People at risk for video game addiction often exhibit the same characteristics of someone at risk for other types of addiction. Impulsivity and lack of self-control can be risk factors (Rho, et al., 2018). A person with anxiety and pursuit of desired appetitive goals can also be risk factors (Rho, et al., 2018).
Additionally, Rho et al. (2018) found that many people with GD play at home, use a PC rather than mobile device, are more likely to be game club members, and have few to no social relationships and are more isolated.
Signs and symptoms of GD
Just like with other forms of addiction, it is possible to never know that someone is addicted to video games. However, if you pay really close attention, you will see the signs and symptoms, though they will often be denied. People suffering from GD may start to have poor performance in work or school. They may stop taking care of their household responsibilities. They may stop doing things they used to love to do and replace those things with gaming. You may notice a decline in their personal hygiene. They may lie about what they are doing or how much time they are spending playing games. They may be more tired than usual due to late nights. They may be short tempered or on edge. They may also tell you they can stop whenever they want, however, when attempting to stop, they cannot.
How to treat GD
If someone thinks they are addicted to gaming, they can start by talking to their provider who can then refer them for appropriate treatment. Often, people with addiction disorders have underlying problems that also need to be addressed, such as anxiety and/or depression. Addiction psychologists and counselors can also be helpful when it comes to beating an addiction. Cognitive Behavioral Therapy (CBT) has been shown to be effective in treating GD. CBT is a form of psychotherapy that focuses on modifying negative behaviors, thoughts, and emotions by talking through and gaining a better understanding of them, and then challenging and replacing those thoughts and behaviors.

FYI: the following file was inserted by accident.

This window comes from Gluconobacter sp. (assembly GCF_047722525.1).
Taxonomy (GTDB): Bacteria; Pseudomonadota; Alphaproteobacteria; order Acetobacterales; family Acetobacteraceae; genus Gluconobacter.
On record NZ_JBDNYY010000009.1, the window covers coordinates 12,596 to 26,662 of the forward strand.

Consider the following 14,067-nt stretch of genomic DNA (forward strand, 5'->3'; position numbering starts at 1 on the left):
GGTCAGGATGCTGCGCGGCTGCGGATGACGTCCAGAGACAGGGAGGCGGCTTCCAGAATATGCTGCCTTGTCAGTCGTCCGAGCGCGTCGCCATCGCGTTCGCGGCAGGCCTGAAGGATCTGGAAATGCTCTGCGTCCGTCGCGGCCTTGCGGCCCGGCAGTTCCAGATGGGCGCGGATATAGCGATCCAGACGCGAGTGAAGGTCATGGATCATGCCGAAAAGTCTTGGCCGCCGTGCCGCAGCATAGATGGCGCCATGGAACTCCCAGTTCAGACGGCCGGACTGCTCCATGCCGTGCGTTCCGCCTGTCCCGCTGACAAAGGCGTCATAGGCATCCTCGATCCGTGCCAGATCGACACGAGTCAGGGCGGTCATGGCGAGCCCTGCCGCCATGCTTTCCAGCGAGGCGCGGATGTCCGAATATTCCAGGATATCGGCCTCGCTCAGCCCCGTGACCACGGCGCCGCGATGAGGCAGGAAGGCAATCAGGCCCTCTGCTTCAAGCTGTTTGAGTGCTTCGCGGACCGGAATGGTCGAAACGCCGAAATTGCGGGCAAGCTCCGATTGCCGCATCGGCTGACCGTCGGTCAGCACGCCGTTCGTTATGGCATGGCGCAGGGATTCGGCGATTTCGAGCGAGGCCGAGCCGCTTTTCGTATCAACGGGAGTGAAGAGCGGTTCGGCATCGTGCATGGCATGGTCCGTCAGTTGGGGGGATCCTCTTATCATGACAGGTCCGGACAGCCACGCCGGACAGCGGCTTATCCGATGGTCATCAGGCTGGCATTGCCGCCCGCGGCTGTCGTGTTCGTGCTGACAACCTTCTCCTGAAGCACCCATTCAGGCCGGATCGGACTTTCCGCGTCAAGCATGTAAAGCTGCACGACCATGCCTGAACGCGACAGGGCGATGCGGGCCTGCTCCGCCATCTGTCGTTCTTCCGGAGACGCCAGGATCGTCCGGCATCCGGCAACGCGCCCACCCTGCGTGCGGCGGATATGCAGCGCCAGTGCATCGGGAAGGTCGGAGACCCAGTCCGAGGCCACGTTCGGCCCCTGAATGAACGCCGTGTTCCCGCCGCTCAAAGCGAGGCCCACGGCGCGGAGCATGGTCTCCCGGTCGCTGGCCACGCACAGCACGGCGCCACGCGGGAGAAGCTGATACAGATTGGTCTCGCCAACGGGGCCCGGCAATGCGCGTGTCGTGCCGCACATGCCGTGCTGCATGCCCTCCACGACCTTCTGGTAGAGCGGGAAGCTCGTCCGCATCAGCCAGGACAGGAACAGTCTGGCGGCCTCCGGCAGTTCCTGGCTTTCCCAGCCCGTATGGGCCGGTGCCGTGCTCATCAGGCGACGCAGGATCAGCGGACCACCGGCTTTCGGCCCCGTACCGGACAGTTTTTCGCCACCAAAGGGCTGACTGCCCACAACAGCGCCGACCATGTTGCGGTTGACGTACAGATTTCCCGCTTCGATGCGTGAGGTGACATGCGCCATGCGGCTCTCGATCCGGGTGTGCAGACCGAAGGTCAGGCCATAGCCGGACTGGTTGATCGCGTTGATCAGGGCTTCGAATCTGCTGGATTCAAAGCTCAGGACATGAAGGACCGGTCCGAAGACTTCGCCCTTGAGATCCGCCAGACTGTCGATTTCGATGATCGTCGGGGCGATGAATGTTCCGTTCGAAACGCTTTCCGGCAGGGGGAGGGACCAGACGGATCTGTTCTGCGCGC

As previously stated, video games are fun. They also are not inherently bad. There are many well documented benefits to playing video games. That said, we must keep in mind that even good things, in abundance, can become bad. The same is true of video games. When gaming becomes a necessity and life is out of balance because of it, there is a problem that needs to be addressed and treated. Addiction is serious, and it is a disorder of the brain. It is often out of the person’s control. As a community, we need to be supportive of those who are dealing with this type of addiction and guide them to get the help they need.
Resources for Gaming Disorder
Cleveland Clinic. (n.d.). Video game addiction. Cleveland Clinic. https://my.clevelandclinic.org/health/diseases/23124-video-game-addiction
Rho, M’J., Lee, H., Lee T.H., Cho, H., Jung, D.J., Kim, D.J., & Choi, I.Y. (2018). Risk factors for internet gaming disorder: Psychological factors and internet gaming characteristics. International Journal of Environmental Research and Public Health, 15(1). DOI10.3390/ijerph15010040
Stevens, M. W.R., Dorstyn, G., Delfabbo, P.H., & King, D.L. (2020). Global prevalence of gaming disorder: A systematic review and meta-analysis. Australian and New Zealand Journal of Psychiatry, 55(6), 553-568.
World Health Organization. (2022). 6C51 gaming disorder. ICD-11 for mortality and morbidity statistics. https://icd.who.int/browse11/l-m/en#/http://id.who.int/icd/entity/1448597234